Asian Food Holiday Highlights

Beautiful Asia Holidays

asian food holidays

Asian Accommodation Guide

Religion plays a fairly major part in determining what foods are available where. You’re unlikely to be able to find pork dishes in a Muslim country, and Hindus eschew beef. Meat options may be limited in places where Jainism is the main creed. Buddhists can consume everything. Also, if you’re travelling to a Muslim country, it may be worth avoiding Ramadan if you can – meal options will be limited during daylight hours, and long-distance drivers

Asian Food Holiday – Cities to Visit

Kuala Lumpar has a wide range of food on offer, not just SE Asian but with American, Indian and Spanish influences

China is a sumptous destination for eating out with every province having its ownunique cuisine

Trading cities like Hong Kong and Singapore have excellent restaurants and even better local food stalls

Jakarta & Bangkok have hard-to-beat curries and seafood on offer

For exceptional fish, look no further than Tokyo where you dine in quaint sushi bars or head to the local markets

Highlights for a Gourmet Food Holiday in Asia

Thailand is one of the best destinations for foodies – Thai food is increasingly popular in the rest of the world, so you’ll be very popular with your mates if you can rustle up an authentic Thai meal. Luckily, there are cookery schools operating in most tourist destinations in Thailand – there are several in Bangkok, but you can also find them in Phuket and other major resorts. One of the most popular dishes in the Thai green curry, which is formed by creating a base of garlic, galangal, coriander, lemongrass and other spices, combining them to form a paste, frying this and adding coconut milk and a variety of other ingredients. Thai food comes in two forms – the everyday curries that you’ll find everywhere, or the Royal Thai cuisine that involves elaborately carved vegetables, dainty deep-fried morsels and other high-maintenance dishes. Have a think about what sort of thing you’d like to be able to cook before you book, and make sure it’s offered by your chosen school before you sign up.

Indian cuisine is very varied, and likely to be far more different than the fairly standard range of curries that you’ll encounter in curry houses in the West. South Indian curries are generally served with rice and are often coconut base – in short, they’re closely related to the types of curries you’ll find in South-East Asia. Northern Indian food often includes grilled meat, a more complex base of dried spices, and is generally served with bread. However, variations exist across the subcontinent. There are also particular types of food that have evolved from European influences, including vin d’ahlo – a wine and garlic dish that evolved into vindaloo through a translation error – and the mulligatawny soup and jalfrezis associated with the British Raj. You should also try Indian chai, lassi and other soft drinks.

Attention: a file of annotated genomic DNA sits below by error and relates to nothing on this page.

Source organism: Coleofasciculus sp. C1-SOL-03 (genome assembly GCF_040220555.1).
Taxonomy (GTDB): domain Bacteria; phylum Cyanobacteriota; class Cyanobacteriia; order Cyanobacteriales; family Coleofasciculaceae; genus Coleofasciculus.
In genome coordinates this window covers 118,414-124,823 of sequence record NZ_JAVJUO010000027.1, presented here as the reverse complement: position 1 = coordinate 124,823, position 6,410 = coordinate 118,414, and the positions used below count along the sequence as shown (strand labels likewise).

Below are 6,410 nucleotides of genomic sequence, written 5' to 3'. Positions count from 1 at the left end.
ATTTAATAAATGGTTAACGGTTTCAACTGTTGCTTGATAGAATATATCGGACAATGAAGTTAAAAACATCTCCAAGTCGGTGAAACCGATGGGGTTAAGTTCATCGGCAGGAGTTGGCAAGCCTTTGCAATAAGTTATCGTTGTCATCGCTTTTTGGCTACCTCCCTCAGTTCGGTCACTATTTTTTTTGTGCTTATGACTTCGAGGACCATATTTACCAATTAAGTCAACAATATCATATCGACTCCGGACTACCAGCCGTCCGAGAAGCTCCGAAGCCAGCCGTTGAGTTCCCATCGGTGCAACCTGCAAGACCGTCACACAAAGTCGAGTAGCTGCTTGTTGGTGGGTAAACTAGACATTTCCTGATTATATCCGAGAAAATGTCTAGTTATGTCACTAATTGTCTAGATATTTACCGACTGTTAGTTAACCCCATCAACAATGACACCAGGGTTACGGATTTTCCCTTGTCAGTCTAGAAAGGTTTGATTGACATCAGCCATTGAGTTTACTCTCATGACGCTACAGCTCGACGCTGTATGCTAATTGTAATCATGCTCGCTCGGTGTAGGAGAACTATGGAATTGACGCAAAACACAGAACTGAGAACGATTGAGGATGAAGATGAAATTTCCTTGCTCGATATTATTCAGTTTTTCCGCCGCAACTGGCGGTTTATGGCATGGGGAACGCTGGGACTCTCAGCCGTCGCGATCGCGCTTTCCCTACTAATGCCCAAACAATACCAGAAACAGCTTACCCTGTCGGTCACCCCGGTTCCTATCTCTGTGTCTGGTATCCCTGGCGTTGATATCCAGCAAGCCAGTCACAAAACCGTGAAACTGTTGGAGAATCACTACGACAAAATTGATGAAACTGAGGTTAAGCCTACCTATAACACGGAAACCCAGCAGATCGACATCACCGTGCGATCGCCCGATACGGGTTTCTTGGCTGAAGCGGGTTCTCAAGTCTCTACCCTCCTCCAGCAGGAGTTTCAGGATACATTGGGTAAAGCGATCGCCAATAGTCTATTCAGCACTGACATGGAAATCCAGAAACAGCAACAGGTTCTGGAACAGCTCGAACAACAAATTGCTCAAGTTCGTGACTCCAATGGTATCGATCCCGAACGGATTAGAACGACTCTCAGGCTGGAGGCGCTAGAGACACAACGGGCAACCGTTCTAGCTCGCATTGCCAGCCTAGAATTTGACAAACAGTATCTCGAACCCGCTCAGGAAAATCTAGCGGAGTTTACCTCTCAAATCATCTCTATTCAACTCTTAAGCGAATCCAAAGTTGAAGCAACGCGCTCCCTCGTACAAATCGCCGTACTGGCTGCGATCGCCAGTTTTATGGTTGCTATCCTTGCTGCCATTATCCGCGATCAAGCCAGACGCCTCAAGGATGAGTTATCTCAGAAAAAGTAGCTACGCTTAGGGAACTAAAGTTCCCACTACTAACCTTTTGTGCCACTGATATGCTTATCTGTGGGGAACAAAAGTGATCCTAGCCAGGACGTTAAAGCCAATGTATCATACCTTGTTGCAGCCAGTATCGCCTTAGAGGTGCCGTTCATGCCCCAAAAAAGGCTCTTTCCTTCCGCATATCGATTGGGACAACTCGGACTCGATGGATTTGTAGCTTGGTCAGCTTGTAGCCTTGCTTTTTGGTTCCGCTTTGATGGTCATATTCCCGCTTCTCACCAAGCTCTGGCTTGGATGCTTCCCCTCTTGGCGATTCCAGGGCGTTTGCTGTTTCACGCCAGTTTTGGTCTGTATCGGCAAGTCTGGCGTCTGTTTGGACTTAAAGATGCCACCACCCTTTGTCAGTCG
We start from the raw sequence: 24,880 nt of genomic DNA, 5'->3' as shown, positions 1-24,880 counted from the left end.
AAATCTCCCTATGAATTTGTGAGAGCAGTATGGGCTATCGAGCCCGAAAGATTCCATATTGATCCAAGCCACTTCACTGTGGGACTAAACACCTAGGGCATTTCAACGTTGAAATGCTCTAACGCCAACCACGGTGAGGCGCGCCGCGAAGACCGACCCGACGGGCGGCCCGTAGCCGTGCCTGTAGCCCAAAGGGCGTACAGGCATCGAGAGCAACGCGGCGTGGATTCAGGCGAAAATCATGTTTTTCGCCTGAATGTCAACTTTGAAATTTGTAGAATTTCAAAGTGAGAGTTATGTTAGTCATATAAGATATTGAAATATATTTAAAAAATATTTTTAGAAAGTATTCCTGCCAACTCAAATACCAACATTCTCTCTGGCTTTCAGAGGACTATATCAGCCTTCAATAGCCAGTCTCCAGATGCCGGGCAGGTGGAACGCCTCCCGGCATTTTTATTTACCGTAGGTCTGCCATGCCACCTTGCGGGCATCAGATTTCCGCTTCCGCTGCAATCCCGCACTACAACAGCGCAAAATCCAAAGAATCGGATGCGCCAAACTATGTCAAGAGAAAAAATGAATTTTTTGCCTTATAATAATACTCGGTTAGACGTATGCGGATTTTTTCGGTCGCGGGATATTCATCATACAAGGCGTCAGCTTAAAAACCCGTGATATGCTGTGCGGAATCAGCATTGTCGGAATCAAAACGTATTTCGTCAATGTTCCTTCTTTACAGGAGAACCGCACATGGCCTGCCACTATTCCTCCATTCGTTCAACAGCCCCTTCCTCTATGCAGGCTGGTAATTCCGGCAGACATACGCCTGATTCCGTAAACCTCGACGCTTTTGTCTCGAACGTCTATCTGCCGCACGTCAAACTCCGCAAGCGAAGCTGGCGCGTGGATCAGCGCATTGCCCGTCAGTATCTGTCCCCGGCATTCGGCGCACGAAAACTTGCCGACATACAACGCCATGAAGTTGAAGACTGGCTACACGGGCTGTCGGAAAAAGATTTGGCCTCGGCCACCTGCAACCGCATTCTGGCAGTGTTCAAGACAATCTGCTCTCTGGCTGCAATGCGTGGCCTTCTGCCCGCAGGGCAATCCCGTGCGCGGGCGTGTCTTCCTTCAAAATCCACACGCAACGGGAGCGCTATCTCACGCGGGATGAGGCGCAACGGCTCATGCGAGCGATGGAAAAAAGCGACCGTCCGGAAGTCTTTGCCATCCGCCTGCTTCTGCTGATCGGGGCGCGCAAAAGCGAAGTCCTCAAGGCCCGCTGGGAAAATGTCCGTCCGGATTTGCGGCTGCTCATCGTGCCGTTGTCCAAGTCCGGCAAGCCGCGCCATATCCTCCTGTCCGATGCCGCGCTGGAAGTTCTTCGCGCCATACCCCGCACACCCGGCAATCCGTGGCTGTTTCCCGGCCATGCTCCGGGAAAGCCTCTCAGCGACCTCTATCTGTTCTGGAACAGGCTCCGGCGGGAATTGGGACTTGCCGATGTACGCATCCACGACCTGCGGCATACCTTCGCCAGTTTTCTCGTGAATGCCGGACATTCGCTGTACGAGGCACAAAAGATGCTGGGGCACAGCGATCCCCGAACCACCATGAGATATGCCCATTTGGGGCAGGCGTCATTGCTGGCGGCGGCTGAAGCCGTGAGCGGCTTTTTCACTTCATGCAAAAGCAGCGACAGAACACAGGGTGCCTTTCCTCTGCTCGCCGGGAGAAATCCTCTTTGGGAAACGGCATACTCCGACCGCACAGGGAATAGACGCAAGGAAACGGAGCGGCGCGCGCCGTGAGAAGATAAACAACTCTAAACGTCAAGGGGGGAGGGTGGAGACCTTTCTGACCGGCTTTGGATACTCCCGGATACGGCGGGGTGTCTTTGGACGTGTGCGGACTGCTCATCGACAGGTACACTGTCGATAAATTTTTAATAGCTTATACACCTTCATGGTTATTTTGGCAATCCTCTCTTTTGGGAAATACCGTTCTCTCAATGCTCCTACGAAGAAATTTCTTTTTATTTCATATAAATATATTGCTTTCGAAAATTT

Japanese’s most famous type of cuisine is sushi. A common misconception is that sushi always involves raw fish; this isn’t so, and the term refers to the type of rice that’s used in sushi dishes, which can include omlette, vegetables, various types of seafood and meat. Of course, you can still find sushi that involves raw fish, which is called sashimi. As well as checking out the sushi restaurants themselves, foodies may also be interested in a trip to a Japanese fish market. Bento boxes are essentially packed lunches for workers and are found everywhere – try taking one on a train trip. You can also find restaurants where you don’t actually meet the staff; you mark your order on a bit of paper and hand it into a tube, and give payment the same way. The food is then put on your table through a hatch.

Vietnam’s cuisine is a mixture of its indigenous South-East Asian ingredients and French colonial influences. The national dish is pho, pronounced ‘fer’, a spicy soup that’s served up at any time of the day. You’ll also find glass noodles, curries and congees. The French left a lasting legacy in the form of baguettes – these are served stuffed with spicy Vietnamese fillings, and are called banh mi; they’re form of fast food, and giving them a try is essential. You can also find Vietnamese restaurants that specialise in many unusual kinds of food. These include the penis of various types of animals, dog meats, cobra hearts, pigs’ brains, silk worms and sparrows. These unusual types of food can be found in many restaurants. For this reason, it’s unwise to go into a restaurant and point at random things on the menu in the hope that it’ll all turn out okay – unless you’re far more adventurous than most people!